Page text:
Weertman's "Chrysler Engines 1922-1998" book (which I do not have but downloaded the chapter on aircraft engine from the SAE for $7.50) states that 382 mph was attained with 2440 hp at 20,000 feet. He states that this showed the aircraft could achieve 414 mph at 30,000 feet with 2500 hp. He lists his source as "Functional Flight Tests on the XP-47H Airplane," Republic Aviation Corporation Flight Test Report No. FR-60 reported by J.F. Riley, Jan. 18, 1946.

Bodie in "Republic’s P-47 Thunderbolt" states the maximum recorded speed was 414 mph but that it had cooling issues and with the cooling doors open it could not exceed 394 mph.

Wagner in "American Combat Planes of the 20th Century" states the top speed was 414 mph at 30,000 feet and that it was well below the 490 mph expected.

O’Leary in "USAAF Fighters of World War II Volume Two" states the designers were hoping for a top speed of 490 mph, the best that the XP-47H could do was 414 mph.

Kasmann in "World Speed Record Aircraft" states the XP-47H was limited to 666 km/h (414 mph) instead of the expected 790 km/h (490 mph)

A number of others state the 414 mph without any other interesting info. A number or other books state 490 mph was the top speed and a few say that 490 mph was the top speed attained.

XP-47H opinion:
I think that 490 mph was the predicted speed but that either 414 mph or less was actually achieved. Another way to look at it is the H had more fontal area, more wetted area, more parasitic drag, and less power that the 475 mph YP-47M with the R-2800-57 engine and CH-5 turbosupercharger. What would make us think it was faster?

XP-47J:
Bodie in "Republic’s P-47 Thunderbolt" states on July 11, 1944 the XP-47J equipped with a CH-3 turbosupercharger achieved 493 mph at 33,350 feet. A CH-5 turbosupercharger was installed and on August 4, 1944, 505 mph was achieved over a calibrated course at 34,450 feet by Mike Ritchie. This is from a report dated Aug. 5, 1944 by Ritchie. These dates and speed are repeated in a number of references. Further on, the book states that the Army Ohio flight tests were unable to get max power and could only achieve 484 mph at 25,350 feet and 2770 hp. The Official Performance Summary report states a max speed of 507 mph, while Republic’s Test Report No.51 (Jan. 27, 1945) lists the speed as 502 mph. Col. George Smith signed the report for B/Gen Craigie.

Wagner in "American Combat Planes of the 20th Century" gives the same top speed but lists August 5, 1944 as the date (which Bodie states was the date of the report).

O’Leary in "USAAF Fighters of World War II Volume Two" states 504 mph as the speed and Aug 5, 1944 as the date. It goes on to state that the USAAF only managed 493 mph and it is thought that the Republic claim could have been inaccurate because of faulty instruments. That was the speed Bodie reported the XP-47J did with the CH-3 turbosupercharger.

Kasmann in "World Speed Record Aircraft" states the XP-47J was timed at 813 km/h (505 mph) on Aug 5, 1944 flown by Mike Richie (missing the 't') and shortly after it reached 816 km/h (507 mph)

A number of others state the speed as 507, 505, 504, and 502 mph.

XP-47J opinion:
With the R-2800-57 engine and CH-5 turbosupercharger, lightened aircraft with aerodynamic improvements, it seems possible that it did archive 500mph + speed. It seems as though the people that were there thought it did go 500 mph +.

XP-72:
Bodie in "Republic’s P-47 Thunderbolt" states both XP-72s flew with R-4360-13 engines equipped with two-stage, variable speed mechanical supercharging equipment. Test pilot Carl Bellinger attained 480 mph at sea level in the No.1 aircraft (single prop). It goes on to say that "Bellinger flatly stated there were no flights with the XP-72 in excess of 500 mph." Bodie also states that had the planned production R-4360-19 with the fluid coupled supercharger been fitted, 540 mph would have been possible. He also says that the -19 supercharger type was never fitted.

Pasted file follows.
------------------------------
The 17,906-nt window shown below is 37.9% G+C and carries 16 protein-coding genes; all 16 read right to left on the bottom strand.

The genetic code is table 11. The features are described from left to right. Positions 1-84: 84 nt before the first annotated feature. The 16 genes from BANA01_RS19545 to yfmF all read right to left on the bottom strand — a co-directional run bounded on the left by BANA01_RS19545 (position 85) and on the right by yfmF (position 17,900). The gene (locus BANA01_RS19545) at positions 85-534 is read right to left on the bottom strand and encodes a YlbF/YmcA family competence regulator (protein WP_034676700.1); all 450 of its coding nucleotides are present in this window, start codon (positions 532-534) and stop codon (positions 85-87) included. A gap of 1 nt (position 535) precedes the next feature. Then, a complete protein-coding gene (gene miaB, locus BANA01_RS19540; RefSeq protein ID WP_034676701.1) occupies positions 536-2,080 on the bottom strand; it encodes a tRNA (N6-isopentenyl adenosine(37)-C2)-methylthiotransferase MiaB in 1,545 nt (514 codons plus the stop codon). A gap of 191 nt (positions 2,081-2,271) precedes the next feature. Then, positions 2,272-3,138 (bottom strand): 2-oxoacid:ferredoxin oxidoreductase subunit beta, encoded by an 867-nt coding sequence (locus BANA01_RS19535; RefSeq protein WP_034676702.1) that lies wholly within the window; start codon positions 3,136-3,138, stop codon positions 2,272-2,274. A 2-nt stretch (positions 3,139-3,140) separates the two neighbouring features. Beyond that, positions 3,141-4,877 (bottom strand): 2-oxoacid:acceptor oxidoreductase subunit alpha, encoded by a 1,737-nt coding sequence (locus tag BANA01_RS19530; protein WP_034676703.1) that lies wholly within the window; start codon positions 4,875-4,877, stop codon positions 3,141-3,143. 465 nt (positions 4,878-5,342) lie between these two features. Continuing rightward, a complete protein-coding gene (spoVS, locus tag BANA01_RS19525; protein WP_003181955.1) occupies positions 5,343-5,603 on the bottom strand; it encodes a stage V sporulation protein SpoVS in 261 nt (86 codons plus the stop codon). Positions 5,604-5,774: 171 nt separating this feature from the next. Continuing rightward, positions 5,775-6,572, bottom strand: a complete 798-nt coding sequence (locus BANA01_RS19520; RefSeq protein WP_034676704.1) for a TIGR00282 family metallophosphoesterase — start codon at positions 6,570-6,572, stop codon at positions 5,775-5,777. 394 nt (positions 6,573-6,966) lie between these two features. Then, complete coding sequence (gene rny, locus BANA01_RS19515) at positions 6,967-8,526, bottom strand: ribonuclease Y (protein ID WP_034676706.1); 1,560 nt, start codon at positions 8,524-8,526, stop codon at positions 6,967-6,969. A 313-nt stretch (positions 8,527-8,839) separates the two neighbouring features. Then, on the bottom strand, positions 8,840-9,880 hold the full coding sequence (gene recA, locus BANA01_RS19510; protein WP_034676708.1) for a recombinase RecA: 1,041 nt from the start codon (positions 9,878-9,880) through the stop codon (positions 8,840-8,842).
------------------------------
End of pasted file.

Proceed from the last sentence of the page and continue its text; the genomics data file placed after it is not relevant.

Wagner in "American Combat Planes of the 20th Century" states 405 mph at sea level and 490 mph at 25,000 feet.

O’Leary in "USAAF Fighters of World War II Volume Three" states the R-4360-13 powered XP-72 achieved 480 mph while the proposed production r-4360-19 powered P-72 was estimated 550 mph at 25,000 feet.

Kasmann in "World Speed Record Aircraft" states the XP-72 achieved 772 km/h (482 mph) at sea level with a predicted top speed for the production machines of 811 km/h (504 mph), with a figure of 870 km/h (540 mph) at 8 km altitude (26,000 feet).

A number of other references say either 480 or 490 mph. Some say sea level other say 25,000 feet. The output of the -13 seems to be around 3500 hp while the -19 is listed as 4000 hp. White in “R-4360” lists both engines as producing 3000 hp but I think that is the engine themselves without the supercharger.

XP-72 opinion:
I think that 480 mph was achieved and perhaps 490 mph at 25,000 feet. It seems pretty clear that 500 + would have been obtainable had the R-4360-19, fluid coupled variable speed supercharger, and P-72A been built.

As a side note, I have read a few accounts of two aircraft from the same production run that had different flying characteristics and top speeds. I think in some cases like the XP-47J and XP-72, the 10 mph difference of opinion on top speeds works out to be 2%; statistically negligible. Obviously the 414 mph vs. 490 mph for the P-47H is much harder to overlook as an anomaly.

I feel the XP-72 had the greatest speed potential with its "production" powerplant and turbosupercharger. I also feel that the XP-47J did break the 500 mph barrier. And finally, the XP-47H was a dog by comparison.

I should also add that other works I consulted include:

Angelucci and Bowers "The American Fighter:
Door and Donald "Fighters of the United Stated Air Force"
Green "famous Fighters of the Second World War"
Green and Swanborough "US Army Air Force Fighters Part 2"
Jones "US Fighters"
Stoff "The Thunder Factory"
White "R-2800"
White "R-4360"

and others that were less helpful.
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tfey



Joined: 13 Jul 2003
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Location: Arlington Hts., IL

PostPosted: Thu Dec 23, 2010 00:05    Post subject: Reply with quote

There is a gent in California who has collected quite a
bit of novel information on the XP-72 that may rewrite or at least adjust the exisitng histories on these two aircraft. No timetable for publication or release of the information. He was surprised and happy to find information on the Aeroproducts contra prop units on the AEHS website. Score one for the AEHS.

The XP-47H never got near 500 mph; too many developmental issues. Quite a bit of complicated plumbing and systems on that ship. The last AEHS Convention had 2 engineers that worked on the Chrysler program; fascinating to talk with them.